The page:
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roboman
04-30-2015, 01:33 AM
What a shock, I just realized Autodesk had bought Delcam/Artcam. I bought a copy of Artcam not long ago to do some work on my CNCs at home. There isn't any direct integration between Artcam and any thing else from Autodesk that I could see. I have imported some stuff I was working on in Lightwave to Artcam, so life is good.

I looked around for CAM software that directly supported Lightwave and couldn't find any, but did come across a CAM python script that works as a plugin for Blender. Got me wondering what it would take to convert that over to Lightwave. Gets a bit complicated, but a quick look, it seems to scan z buffer data to figure out how deep to run the cutting tool in an XY grid pattern. I don't need another project, but my head keeps going back there. Any one else here play with something like that?

PS CAM stands for Computer Aided Manufacturing. You import a 3D model into the software and it writes a program for a machine to carve out that object.

MSherak
04-30-2015, 11:24 AM
Of course they did..

Anyhoo, where is the location of the script? and would need to locate the CAM file format. Can't hurt to take a look.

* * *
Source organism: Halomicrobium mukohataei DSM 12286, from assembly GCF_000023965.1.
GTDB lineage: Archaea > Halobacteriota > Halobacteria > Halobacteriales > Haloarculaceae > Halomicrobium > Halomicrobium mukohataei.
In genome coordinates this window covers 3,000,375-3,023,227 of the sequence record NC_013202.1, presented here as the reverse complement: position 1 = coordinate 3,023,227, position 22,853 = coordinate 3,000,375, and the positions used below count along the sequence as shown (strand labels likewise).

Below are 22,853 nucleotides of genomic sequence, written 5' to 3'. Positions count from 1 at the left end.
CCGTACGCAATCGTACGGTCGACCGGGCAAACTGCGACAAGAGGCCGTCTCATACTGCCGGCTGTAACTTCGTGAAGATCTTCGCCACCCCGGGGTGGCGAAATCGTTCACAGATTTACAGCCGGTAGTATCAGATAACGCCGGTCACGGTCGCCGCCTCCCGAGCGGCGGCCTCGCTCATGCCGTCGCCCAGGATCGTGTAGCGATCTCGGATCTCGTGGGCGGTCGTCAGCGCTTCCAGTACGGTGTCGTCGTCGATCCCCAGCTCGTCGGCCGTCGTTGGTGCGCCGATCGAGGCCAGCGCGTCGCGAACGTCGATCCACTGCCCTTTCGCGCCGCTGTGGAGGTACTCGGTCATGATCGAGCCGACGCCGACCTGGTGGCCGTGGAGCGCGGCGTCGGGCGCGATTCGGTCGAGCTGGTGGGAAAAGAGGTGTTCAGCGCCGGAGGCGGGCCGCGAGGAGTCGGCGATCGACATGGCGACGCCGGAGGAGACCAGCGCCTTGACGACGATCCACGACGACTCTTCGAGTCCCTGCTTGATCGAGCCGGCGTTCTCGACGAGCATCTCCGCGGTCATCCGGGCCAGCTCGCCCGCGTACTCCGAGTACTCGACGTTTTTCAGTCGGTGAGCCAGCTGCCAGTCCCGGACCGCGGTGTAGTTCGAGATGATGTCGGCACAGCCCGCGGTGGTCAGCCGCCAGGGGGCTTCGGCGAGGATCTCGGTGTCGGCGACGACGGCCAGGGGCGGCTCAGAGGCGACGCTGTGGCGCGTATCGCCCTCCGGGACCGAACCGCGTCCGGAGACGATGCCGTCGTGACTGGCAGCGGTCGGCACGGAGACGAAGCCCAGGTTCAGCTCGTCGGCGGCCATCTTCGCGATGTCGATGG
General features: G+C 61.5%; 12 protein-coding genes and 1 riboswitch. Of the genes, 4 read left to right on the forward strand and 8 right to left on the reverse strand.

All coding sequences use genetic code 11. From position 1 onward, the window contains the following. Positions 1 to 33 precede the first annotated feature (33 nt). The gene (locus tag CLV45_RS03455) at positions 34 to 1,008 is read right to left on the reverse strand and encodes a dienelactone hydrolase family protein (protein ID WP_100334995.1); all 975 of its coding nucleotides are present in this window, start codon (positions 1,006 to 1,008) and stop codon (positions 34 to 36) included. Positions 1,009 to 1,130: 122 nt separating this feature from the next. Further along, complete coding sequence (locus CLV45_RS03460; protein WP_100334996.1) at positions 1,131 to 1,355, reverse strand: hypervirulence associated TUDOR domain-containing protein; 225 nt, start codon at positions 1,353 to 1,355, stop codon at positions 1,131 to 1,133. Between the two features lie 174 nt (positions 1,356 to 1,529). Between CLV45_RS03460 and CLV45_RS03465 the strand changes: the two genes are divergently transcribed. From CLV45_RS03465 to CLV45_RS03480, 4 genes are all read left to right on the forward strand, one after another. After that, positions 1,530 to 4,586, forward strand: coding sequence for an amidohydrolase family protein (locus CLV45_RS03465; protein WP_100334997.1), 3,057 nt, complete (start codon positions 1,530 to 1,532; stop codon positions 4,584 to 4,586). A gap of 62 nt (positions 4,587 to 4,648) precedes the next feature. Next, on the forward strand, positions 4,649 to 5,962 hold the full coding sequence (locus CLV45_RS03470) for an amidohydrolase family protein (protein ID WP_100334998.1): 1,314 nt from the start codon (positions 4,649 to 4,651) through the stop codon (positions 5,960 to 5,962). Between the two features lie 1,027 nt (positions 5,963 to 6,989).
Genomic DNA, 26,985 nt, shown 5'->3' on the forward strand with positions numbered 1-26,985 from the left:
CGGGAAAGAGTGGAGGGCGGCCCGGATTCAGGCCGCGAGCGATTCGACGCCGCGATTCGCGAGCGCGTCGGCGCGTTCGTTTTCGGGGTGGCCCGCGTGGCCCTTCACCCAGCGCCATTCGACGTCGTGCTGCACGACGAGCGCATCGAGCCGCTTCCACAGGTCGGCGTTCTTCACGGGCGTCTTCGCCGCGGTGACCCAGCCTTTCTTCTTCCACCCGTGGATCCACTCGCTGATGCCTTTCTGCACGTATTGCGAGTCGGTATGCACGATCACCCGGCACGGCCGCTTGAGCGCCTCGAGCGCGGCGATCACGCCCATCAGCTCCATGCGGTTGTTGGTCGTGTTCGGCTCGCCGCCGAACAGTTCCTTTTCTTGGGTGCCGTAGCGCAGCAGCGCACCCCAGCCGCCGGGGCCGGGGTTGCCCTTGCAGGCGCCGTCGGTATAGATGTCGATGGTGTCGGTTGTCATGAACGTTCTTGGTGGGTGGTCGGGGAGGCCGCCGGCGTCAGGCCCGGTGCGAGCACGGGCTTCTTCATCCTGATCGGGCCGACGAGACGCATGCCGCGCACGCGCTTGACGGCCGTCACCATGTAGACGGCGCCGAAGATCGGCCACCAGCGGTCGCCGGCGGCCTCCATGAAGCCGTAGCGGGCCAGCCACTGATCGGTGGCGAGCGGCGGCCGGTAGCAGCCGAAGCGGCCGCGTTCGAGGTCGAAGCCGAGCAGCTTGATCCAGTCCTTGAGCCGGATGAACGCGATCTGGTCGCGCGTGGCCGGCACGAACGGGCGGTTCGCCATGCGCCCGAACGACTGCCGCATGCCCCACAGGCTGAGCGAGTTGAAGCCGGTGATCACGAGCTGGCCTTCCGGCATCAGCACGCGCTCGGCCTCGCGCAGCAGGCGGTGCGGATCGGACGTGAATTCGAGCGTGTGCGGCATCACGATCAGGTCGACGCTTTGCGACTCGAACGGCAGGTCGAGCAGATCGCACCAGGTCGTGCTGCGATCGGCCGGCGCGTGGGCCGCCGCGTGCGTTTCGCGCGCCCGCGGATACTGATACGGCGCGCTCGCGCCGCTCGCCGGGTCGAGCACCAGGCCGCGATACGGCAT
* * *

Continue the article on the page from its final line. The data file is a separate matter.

-M

roboman
04-30-2015, 09:05 PM
Ya the location and info would have helped .
http://blendercam.blogspot.com/

It generates a generic G-Code. The vast majority of CNC machines are controlled with a G-Code program. The cutting area in the machine is an X, Y, Z cube. Not a lot different from the world defined in lightwave. The G-Code just commands the cutting tool to move from location to location:

G00 X10.5 Y4.0 Z0
would rapid move the cutting to that location in 3D space.

G01 x5.6 Y3.4 F2.5
would move the cutting tool to that location at 2.5 inches per min (assuming you are in inch mode)

There are a bunch of G-Codes, but am guessing those 2 are used almost exclusively. Most cam programs use very few other G-Codes

Ztreem
05-01-2015, 04:25 AM
I used CamBam at work when I was setting up our little cnc milling machine and it support .3ds & .stl so it should work with lightwave. Cambam is free with some limits but if you don't do too big or complex things the free version should be enough.

spherical
05-01-2015, 06:21 PM
Tried CamBam. Didn't work for us. Can't remember exactly why just now. A lot of the CAM processors available only do 2.5D, which isn't acceptable. Some say they're doing 3D but don't work with actual models, only height maps, etc. BlenderCam has been great. Can run roughing passes, leaving a skin of arbitrary thickness, then runs finish passes; all in a CAM chain. On one job, where we have surfaces that flare out to horizontal on lower Z levels, the path becomes too stepped when using Waterline; which uses a Fixed Z-step. In a recent version, that I installed separately because I didn't want to mess up a working install, there is a new path type, Outline Fill, which generates paths in Fixed Stepover; incrementing outward by a set amount on each succeeding path. I set it to only start at a specific Z-height and it runs through those Z-stepped lower levels and smooths them out nicely. So, that operation had three paths in succession.

As a side benefit, it's forcing me to learn more of Blender's UI.